As I hinted at earlier, we will be talking a fair bit about user-generated content. In the old Bill C-10, there was an exclusion for user-generated content, which was then excluded at committee in the melee that was clause-by-clause consideration of Bill C-10. In Bill C-11, the government has reintroduced an exclusion on user-generated content on social media and it is known as proposed section 4.1 of Bill C-11. However, in what can only be considered the ultimate in bureaucratic language, the Liberals added an exclusion to the exclusion as proposed section 4.2. This exclusion to the exclusion is so broad that the government, through the CRTC, could once again regulate wide swathes of content uploaded to social media.

I want to quote from key stakeholders who operate in the field. Matt Hatfield, from Open Media, said this:

Trying to exclude user generated content from CRTC regulation is a good step, and an acknowledgement by the government that last year’s Bill C-10 was a mistake.... The problem is that it isn’t clear if they’ve actually excluded user generated content. They’re working from a foundation of a clean separation of professional and amateur content on the Internet that simply doesn’t exist. Major Canadian Internet productions like podcasts could find themselves in the worst of all worlds—subject to CRTC regulation, while not able to seek CanCon funding.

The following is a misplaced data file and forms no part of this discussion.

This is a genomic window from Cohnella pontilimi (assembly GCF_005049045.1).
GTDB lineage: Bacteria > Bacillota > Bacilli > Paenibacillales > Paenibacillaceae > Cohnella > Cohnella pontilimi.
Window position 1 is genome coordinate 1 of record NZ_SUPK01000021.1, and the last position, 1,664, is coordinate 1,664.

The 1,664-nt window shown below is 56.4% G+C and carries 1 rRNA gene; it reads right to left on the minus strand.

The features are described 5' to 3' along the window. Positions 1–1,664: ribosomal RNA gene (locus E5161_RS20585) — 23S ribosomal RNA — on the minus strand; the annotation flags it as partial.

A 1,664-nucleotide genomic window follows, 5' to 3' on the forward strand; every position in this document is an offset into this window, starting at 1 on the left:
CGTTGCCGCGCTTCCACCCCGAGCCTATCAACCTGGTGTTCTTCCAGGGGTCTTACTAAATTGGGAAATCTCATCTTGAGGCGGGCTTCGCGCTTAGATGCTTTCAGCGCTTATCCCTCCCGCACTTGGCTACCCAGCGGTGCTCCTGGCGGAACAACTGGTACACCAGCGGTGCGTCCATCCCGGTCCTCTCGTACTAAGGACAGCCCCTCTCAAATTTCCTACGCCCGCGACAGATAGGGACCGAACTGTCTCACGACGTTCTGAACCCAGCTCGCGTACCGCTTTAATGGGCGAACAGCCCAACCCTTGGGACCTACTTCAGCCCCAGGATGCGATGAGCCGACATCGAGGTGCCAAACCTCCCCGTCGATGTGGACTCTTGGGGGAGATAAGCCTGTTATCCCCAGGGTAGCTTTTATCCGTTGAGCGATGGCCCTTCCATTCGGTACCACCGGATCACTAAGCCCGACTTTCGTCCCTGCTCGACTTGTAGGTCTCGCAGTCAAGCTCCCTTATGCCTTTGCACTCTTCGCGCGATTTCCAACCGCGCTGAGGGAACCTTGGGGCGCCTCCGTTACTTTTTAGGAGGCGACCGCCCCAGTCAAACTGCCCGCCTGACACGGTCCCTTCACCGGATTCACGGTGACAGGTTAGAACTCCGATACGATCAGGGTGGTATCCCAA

What concerns me, and what concerns our official opposition, is the impact that this will have on creators, especially digital first creators who have found success in the digital world and should be encouraged rather than hindered.

According to a 2019 report from researchers at Ryerson University, “there are an estimated 160,000 Canadian content creators on YouTube, including 40,000 who have enough of an audience to monetize their channels. These 40,000 creators have in turn sparked the development of nearly 28,000 full-time jobs”. That is 28,000 full-time jobs through this type of digital first Canadian creation. This is just one small aspect, one positive economic part that we could realize through new media.

It is not Conservative politicians alone who are raising concerns about the impact this would have on digital first creators. We are raising these concerns on behalf of creators from across Canada.

Scott Benzie, the managing director of Digital First Canada, shared this about Bill C-11: “Bill C-11 still has many issues for Digital First Creators, the 'sandbox' that is said to be given to the CRTC is too broad and could include every piece of content online. Most concerning though is that there is still room in the bill for the government to force platforms to put 'approved' Canadian content ahead of independent Canadian content and artificially manipulate the algorithms. Even in the best case scenario this bill only has downsides for Digital First Creators while the traditional media industry gets their funding doubled.”

We can go on to Morghan Fortier, CEO of Skyship Entertainment, who shared these comments: “In Canada, digital content creators have built a successful thriving industry on platforms such as YouTube, TikTok and others that export a huge amount of Canadian content to the rest of the world. Creators bring revenue from other countries back home to Canada and use it to hire Canadian workers, and pay Canadian taxes. They've done this through their entrepreneurial spirit, their hard work, and largely without government interference or assistance. This achievement should be supported, celebrated and encouraged.”